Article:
Largely arid and semi-arid, the Red Sea Arena is among the most climate-vulnerable regions in the world. Since the early 1990s, the countries of the African Red Sea littoral have been suffering from longer and more frequent droughts. Similarly, the Arabian Peninsula has been warming and drying at accelerated rates. In the coming decades, both East Africa and the Arabian Peninsula are expected to experience significant warming and drying, punctured by extreme and potentially disastrous precipitation events.2→Mansour Almazrour et al., “Future Changes in Climate over the Arabian Peninsula based on CMIP6 Multimodel Simulations,” Earth Systems and Environment 4 (2020): 611–630.
→Benjamin I. Cook et al., “Global Warming and 21st Century Drying,” Climate Dynamics 43, no. 9–10 (2014): 2607–2627.
→United Nations Economic and Social Commission for Western Asia (ESCWA) et al., Arab Climate Change Assessment Report – Executive Summary (Beirut, ESCWA, 2017). While the projected challenges in both areas are similar, the countries’ readiness to adapt to climate change are not. In the countries of the African Red Sea littoral—one of the poorest and most food-insecure regions of the world3New York: Palgrave Macmillan, 2018More Info →—recent droughts followed by heavy rains are threatening the livelihoods of farmers and pastoralists and have led to deteriorating food security and increasing internal displacement. On the Arabian Red Sea littoral, by contrast, some of the wealthiest and greatest carbon-emitting countries in the world are able to reinvest their petrodollars into adaptive actions such as renewable energy initiatives, carbon capture technologies, cloud-seeding, as well as large-scale farming in East Africa.
Because the climate crisis transcends political borders, its impacts cannot be mitigated or addressed solely at the national level. Various regional and subregional arrangements have been developed across the Red Sea Arena to manage the impacts of climate change (e.g., the Regional Organization for the Conservation of the Environment of the Red Sea and Gulf of Aden, or PERSGA, established in 1995 by Djibouti, Egypt, Jordan, Saudi Arabia, Somalia, Sudan, and Yemen).4Other examples include the League of Arab States’ Arab Council of Ministers Responsible for Meteorology and Climate, Permanent Committee on Meteorology, and Weather and Climate Risk Information Management Committee. For an overview of the regional-level climate change governance architecture in the Arab region, see Aisha Al-Sarihi and Mari Luomi, Climate Change Governance and Cooperation in the Arab Region (Abu Dhabi, United Arab Emirates: Emirates Diplomatic Academy, 2019), 5–6. Yet, very few of the existing arrangements exercise a strong coordinating role in regional policies and initiatives. Unfortunately, most of the existing climate cooperation modalities remain unilateral or bilateral rather than following the paths of the natural resources across the region.5Al-Sarihi and Luomi, Climate Change Governance. Nor do these regional arrangements imagine the Red Sea Arena as a whole.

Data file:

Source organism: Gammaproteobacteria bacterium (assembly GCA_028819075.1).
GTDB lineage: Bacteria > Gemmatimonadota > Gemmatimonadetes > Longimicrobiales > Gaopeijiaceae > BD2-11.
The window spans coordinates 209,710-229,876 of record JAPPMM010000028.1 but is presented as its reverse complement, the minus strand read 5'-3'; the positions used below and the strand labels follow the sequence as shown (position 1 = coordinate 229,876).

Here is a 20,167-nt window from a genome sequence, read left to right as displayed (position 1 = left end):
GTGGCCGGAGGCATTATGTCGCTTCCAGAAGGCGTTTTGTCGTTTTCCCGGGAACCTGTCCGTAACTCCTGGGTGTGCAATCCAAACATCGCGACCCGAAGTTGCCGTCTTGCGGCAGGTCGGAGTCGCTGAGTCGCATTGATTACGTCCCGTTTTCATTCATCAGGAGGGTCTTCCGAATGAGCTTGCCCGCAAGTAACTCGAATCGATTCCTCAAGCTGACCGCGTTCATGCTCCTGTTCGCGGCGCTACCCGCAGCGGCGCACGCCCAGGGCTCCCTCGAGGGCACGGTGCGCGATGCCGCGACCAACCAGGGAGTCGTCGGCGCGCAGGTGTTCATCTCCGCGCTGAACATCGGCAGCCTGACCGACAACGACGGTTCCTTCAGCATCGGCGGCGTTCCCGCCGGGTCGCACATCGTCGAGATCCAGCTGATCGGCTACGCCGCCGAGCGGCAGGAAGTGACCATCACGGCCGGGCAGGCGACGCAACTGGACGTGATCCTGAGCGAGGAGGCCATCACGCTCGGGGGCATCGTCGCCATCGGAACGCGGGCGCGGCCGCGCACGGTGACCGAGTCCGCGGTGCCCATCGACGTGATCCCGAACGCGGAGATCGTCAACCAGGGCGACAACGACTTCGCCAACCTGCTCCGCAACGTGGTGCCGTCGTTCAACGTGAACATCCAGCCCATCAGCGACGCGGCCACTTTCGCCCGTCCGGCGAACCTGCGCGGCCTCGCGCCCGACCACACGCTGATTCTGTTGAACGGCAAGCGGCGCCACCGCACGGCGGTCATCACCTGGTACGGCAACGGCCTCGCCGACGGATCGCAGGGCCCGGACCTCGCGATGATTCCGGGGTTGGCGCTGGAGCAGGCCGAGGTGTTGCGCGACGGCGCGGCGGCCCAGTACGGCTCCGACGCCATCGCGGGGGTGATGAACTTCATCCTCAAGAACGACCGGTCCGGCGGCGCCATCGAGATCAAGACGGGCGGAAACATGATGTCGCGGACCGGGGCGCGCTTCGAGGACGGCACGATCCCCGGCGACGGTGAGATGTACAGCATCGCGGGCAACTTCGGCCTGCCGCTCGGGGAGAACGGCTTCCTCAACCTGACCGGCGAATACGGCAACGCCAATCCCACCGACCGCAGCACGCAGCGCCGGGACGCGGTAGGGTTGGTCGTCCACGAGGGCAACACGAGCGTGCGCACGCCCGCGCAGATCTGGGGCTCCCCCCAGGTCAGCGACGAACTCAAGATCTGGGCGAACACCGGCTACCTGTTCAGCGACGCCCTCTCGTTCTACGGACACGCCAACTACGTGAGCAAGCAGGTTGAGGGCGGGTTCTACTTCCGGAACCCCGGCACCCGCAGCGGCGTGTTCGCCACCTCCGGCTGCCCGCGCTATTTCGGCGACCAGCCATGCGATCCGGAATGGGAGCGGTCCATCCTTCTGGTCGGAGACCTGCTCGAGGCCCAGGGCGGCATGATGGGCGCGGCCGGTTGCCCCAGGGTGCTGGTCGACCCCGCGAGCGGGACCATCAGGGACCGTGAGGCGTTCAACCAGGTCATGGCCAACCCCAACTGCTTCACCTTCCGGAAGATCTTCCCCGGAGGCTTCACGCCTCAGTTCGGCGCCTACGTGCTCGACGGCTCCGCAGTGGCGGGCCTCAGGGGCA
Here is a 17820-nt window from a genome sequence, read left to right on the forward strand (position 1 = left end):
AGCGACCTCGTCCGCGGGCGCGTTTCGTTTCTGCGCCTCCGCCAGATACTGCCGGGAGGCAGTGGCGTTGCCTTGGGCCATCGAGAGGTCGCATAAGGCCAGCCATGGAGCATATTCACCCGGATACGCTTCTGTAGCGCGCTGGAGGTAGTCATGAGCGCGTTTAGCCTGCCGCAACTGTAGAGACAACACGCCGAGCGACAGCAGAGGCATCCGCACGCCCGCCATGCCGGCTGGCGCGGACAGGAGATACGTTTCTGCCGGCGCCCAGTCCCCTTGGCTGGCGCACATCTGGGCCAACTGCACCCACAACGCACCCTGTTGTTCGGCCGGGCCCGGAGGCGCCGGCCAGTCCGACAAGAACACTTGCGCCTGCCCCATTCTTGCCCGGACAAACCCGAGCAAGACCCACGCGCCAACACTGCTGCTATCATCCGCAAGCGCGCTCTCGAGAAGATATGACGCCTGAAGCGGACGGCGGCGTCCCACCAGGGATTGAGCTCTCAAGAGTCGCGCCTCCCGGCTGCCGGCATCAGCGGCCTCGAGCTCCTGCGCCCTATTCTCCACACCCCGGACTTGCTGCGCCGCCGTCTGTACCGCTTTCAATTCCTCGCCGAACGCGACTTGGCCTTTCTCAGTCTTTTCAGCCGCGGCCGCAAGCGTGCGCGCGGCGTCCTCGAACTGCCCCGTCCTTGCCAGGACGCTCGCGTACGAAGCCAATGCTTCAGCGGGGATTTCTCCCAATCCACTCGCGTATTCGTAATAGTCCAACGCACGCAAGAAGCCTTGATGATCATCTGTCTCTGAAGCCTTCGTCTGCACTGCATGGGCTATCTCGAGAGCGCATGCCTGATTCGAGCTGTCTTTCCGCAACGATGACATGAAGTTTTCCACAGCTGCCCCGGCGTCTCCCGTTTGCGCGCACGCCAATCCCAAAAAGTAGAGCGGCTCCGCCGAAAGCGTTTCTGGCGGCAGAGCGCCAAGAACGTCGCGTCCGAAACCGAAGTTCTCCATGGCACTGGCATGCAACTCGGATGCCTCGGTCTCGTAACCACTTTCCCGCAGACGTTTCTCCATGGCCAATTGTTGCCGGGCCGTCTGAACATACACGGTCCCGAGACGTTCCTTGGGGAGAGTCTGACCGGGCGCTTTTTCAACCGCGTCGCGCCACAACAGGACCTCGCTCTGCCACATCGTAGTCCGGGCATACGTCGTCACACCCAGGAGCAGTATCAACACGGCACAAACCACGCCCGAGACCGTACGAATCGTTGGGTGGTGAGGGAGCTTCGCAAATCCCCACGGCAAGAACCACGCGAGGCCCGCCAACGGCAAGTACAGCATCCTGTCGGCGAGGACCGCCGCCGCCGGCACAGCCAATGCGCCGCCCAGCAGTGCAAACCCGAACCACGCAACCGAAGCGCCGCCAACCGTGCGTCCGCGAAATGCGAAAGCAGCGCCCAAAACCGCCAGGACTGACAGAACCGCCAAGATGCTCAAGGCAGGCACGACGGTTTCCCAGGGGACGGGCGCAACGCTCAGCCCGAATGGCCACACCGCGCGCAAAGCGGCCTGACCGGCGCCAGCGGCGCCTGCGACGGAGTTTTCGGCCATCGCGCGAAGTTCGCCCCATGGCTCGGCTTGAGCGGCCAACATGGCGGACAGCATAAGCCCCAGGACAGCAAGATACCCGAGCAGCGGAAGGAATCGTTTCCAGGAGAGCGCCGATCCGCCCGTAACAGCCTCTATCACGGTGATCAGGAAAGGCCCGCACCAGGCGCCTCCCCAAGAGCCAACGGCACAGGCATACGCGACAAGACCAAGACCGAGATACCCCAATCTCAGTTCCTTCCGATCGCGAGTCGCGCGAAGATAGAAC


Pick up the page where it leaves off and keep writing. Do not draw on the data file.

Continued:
Remedying this motivated our research team to focus not merely on the Middle East or East Africa but to encompass both regions on either side of the Red Sea. Moreover, we sought to include researchers from across the arena as well. This expanded transregional research network, which we named “RedSeaNet,” became key to studying a truly transregional problem: climate change across the Red Sea littoral countries.
Casting the “RedSeaNet”
Naturally, the execution of our project was defined by the disruptions of Covid-19. Originally, we had expected to create a collaborative project by first hosting two in-person workshops in Abu Dhabi and Khartoum. Already fraught with unequal geopolitical and financial constraints for scholars from the various countries of the Red Sea Arena, the novel constraints on travel and group gatherings all but eliminated in-person meetings from the project’s planning phase.
At the same time, the mass adoption of online meeting platforms erased many of the obstacles that would have limited our pool of network participants. Instead of visa access or personal availability to travel limiting workshop participation, now any Red Sea scholar with a stable internet connection was eligible. Freed from our prior restrictions, identifying potential team members became an even more collaborative and ethically-engaged endeavor, allowing us to cast our net far wider than initially planned.“We prioritized locating scholars whose research was not immediately visible within Global North academic circuits due to language barriers or uneven research support and resource distribution.”